Richard Whitmire, a former editorial writer at USA Today and past board president of the National Education Writers Association, is a frequent opinion commentator on national education issues. (Why Boys Fail ceased publishing in November 2011.)
Education Opinion Bulletin from your Blogger: This Blog is Going into Remission
As mentioned in a previous posting, I am in the middle of a book project that, by book writing standards, includes some very demanding deadlines. But the project is worth it. I'm collaborating with College Board President Gaston Caperton on a book about what works in American public education. And what works, as it turns out, is what works for boys as well. When the book is done, the blog may return.
College & Workforce Readiness Opinion Economic Inequality: Red or Blue
Times columnist David Brooks makes an important point today about two flavors of inequality. The 'blue' inequality, financiers vs. wage earners, is getting all the attention, but the 'red' inequality, those with or without a college education (and here, the big gap falls along gender lines) is more prevalent.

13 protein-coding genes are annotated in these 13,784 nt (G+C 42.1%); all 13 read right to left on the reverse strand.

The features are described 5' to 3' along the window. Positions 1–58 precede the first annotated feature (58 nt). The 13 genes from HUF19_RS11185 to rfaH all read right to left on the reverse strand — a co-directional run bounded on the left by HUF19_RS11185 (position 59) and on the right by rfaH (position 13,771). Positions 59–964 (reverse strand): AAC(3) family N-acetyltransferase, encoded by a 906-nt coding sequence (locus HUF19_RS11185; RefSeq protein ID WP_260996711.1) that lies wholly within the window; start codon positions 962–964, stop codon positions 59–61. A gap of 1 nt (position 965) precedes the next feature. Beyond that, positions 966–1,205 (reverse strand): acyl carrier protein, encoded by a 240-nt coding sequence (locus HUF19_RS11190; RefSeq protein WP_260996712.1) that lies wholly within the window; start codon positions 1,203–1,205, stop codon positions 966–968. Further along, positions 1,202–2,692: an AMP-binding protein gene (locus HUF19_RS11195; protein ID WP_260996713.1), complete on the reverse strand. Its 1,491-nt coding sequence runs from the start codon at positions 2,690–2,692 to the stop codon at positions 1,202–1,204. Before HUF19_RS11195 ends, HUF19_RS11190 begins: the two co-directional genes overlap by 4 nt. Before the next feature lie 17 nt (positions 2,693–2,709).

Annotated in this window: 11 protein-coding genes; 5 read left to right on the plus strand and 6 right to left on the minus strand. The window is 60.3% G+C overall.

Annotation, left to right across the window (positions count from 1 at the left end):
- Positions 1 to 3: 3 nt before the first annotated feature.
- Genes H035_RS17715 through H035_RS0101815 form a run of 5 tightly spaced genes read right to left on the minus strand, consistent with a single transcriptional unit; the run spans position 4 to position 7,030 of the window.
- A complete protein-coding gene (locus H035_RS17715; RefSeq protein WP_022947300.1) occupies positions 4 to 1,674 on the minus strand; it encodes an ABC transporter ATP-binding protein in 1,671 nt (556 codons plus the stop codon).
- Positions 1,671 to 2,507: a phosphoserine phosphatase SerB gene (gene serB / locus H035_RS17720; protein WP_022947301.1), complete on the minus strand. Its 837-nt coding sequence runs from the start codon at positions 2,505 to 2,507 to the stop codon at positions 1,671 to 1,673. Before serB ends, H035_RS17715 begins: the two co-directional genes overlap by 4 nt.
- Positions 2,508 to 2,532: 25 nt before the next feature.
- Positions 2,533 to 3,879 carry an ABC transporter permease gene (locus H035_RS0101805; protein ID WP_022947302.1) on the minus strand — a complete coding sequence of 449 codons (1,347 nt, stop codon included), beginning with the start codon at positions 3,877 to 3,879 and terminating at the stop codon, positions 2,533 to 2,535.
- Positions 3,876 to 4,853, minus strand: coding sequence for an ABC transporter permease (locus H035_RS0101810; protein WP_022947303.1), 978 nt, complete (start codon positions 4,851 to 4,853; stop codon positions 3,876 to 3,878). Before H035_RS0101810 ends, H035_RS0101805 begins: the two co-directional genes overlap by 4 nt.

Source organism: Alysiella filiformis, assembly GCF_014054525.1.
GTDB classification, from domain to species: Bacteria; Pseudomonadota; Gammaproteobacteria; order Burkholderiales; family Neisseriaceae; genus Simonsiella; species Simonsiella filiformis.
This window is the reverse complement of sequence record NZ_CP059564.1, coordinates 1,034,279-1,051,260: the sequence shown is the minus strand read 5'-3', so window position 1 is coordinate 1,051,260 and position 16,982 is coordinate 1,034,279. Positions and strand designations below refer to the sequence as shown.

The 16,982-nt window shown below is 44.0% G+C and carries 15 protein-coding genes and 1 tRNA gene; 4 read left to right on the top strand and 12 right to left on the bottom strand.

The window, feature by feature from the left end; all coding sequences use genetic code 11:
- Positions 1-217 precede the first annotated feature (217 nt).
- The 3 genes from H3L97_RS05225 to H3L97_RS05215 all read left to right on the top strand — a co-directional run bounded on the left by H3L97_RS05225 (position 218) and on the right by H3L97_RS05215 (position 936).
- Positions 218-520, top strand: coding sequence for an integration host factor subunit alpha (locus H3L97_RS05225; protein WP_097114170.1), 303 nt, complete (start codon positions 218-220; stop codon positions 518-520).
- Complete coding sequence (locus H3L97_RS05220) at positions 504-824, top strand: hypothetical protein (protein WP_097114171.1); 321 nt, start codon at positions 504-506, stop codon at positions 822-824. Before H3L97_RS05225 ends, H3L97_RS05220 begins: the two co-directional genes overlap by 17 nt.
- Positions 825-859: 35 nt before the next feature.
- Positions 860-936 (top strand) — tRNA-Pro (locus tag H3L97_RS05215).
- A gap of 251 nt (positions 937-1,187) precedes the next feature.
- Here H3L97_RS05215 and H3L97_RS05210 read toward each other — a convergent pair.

Education Opinion Introducing a New Guest Blogger
Thanks to John Lee for his contributions. Next up is Darryl Williams, who for the past five years has been the principal of the Brighter Choice Charter School for Boys in Albany New York. Brighter Choice is an all-boys public charter school serving a 97% African-American and Latino population.
Science Opinion Women and Engineering
An interesting contribution to the debate over why women shun engineering careers comes from Stanford University's Clayman Institute for Gender Research. We know that girls perform as well as boys in the sciences during the high school years. The separation points appear to be when women declare their majors and even later when women with engineering backgrounds commit to careers.
College & Workforce Readiness Opinion A Warning Sign from Korea
Too many college graduates and not enough jobs for them has Koreans worried about the priorities of their education system.
International Opinion The British Story, Again
The gender gaps in the U.K. seem roughly equivalent to what we're seeing here. The difference is the extent of the awareness. Overseas, the story makes regular appearances in the news. Here, the subject is still considered somewhat exotic -- and controversial.